Explainer: Will the increase in Delta variant impact the reopening?

Spike in Covid variant leads to fresh questions about further easing of restrictions

Outdoor seating at  Grogan’s Pub in Dublin city centre. Indoor drinking set to reopen on July 5th. Photograph Nick Bradshaw for The Irish Times

Outdoor seating at Grogan’s Pub in Dublin city centre. Indoor drinking set to reopen on July 5th. Photograph Nick Bradshaw for The Irish Times

 

A spike in the Delta variant of Covid-19 has led to fresh questions over Government plans to relax pandemic restrictions. But just what is going on?

Why are we talking about this now?

Until recently, the Delta variant accounted for a relatively small percentage of the Covid-19 cases being diagnosed in Ireland – around five per cent. However, on Monday, chief medical officer Dr Tony Holohan said there is a “concerning increase” in transmission of the variant, which is more infectious and resistant to incomplete courses of vaccines. On Tuesday, one coalition source said there was a sense of “deja vu” around, with the Government again faced with the rise of a new variant with increased transmissability, just like at the end of last year.

So is reopening off the cards?

No – or, at least, not yet. The Government has been very clear that as of now, the plan is to reopen indoor dining and drinking on July 5th, and international travel on July 19th. One cabinet source said today that there is “some concern” about Delta, but “not at the level that would halt reopening”. Taoiseach Micheál Martin has also said there are no plans to delay further reopening, and that it is “so far, so good”.

It’s all going to be fine then?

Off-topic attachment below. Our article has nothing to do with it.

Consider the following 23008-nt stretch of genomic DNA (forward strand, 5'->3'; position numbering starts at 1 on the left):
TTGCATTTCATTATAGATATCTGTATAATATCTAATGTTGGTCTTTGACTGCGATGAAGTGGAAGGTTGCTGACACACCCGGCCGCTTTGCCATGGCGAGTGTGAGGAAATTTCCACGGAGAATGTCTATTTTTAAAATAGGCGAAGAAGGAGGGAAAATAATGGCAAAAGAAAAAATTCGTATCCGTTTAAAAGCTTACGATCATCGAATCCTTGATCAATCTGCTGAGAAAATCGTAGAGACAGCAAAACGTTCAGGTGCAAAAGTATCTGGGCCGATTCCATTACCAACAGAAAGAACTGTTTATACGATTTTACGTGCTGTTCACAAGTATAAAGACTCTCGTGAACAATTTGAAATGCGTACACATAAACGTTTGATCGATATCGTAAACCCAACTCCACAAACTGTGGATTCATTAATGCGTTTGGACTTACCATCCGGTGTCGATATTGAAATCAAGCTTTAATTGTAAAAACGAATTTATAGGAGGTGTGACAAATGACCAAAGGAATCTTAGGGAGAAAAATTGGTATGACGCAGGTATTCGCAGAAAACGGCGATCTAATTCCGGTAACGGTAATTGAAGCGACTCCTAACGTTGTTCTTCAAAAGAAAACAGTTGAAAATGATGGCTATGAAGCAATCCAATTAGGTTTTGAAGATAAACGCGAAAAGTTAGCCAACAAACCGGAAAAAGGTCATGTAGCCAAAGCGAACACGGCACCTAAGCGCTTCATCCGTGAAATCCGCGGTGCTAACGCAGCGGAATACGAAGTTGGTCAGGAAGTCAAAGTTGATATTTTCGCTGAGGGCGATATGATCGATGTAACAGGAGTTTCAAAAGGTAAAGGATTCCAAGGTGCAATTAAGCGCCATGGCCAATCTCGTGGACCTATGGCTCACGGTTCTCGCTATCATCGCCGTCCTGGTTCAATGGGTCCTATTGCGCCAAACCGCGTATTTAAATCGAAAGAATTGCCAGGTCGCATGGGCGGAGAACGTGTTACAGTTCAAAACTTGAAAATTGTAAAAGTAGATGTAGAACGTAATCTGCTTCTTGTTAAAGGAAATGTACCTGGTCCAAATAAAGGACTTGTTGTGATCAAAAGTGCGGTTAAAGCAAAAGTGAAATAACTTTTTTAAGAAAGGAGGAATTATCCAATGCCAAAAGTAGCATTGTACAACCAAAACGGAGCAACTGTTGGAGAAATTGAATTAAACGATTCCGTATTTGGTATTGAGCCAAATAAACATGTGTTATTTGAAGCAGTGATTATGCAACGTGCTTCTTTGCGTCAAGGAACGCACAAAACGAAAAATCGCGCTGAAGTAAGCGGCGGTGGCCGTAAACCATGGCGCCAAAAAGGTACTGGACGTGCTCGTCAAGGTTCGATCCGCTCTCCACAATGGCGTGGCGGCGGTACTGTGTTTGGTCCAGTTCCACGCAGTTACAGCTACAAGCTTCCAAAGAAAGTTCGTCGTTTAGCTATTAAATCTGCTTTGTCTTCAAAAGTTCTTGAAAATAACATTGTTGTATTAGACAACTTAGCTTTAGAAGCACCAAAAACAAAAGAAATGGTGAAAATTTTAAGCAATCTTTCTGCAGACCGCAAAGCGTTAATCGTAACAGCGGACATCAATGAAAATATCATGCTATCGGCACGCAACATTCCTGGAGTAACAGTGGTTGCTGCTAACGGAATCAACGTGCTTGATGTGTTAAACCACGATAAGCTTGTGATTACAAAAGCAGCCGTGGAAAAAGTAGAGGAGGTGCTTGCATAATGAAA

Not necessarily. While some in Government are bullish, there’s definitely an edge of nervousness creeping in as well. There is particular concern about cross-border transmission, with high levels of Delta found in Derry. The Government is anxious to keep to the timetable, but not at any cost. Minister for Health Stephen Donnelly was said to have struck a cautious note when updating the cabinet today. Across Government attention is shifting to the next advice due to issue from the National Public Health Emergency Team (Nphet). Multiple sources agree: if they advise against reopening, it will be difficult for the coalition to forge ahead.

What happens next?

All this increases the focus on next week’s Nphet meeting, provisionally scheduled for Thursday, and the cabinet decisions that will follow. The rise in Delta diagnoses doesn’t automatically reverse recent positive momentum. Overall cases are low and the pressure on the hospital system isn’t significant. Our vaccine programme is more reliant on mRNA vaccines which have shown better protection after one dose against Delta. Meanwhile, a more conservative approach to spacing of doses of AstraZeneca and an accelerated rollout of this shot means we should get full AstraZeneca coverage by the end of next month. And, as Leo Varadkar said last week, the Government is unlikely to take Nphet’s advice on restricting travel to the vaccinated, so there remains a chance it could turn down other advice.

But – and there’s always a but – the Government is still haunted by the spectre of the meaningful Christmas. A delay now would help more complete cover among those receiving AstraZeneca, and potentially protect a lot of younger people not yet vaccinated who work in or will be using indoor dining. Any delay would lead to uproar from the hospitality sector, but the Government has been neither shy about providing payments for the sector or living with that backlash as background noise.

There is also a belief among senior sources that notwithstanding the volume of complaints from industry, people in general would accept a slightly slower reopening if it could be proven effective in controlling for a dangerous variant. The fact that this is happening during summer, when outdoor socialising and dining offer plenty of possibilities for people, might also favour a more cautious approach to reopening indoor dining. Meanwhile, the prospect of reopening leading to a surge in infection and perhaps some backsliding – if not a return to full lockdown – would undermine one of the Government’s key undertakings: that what reopens, stays open.

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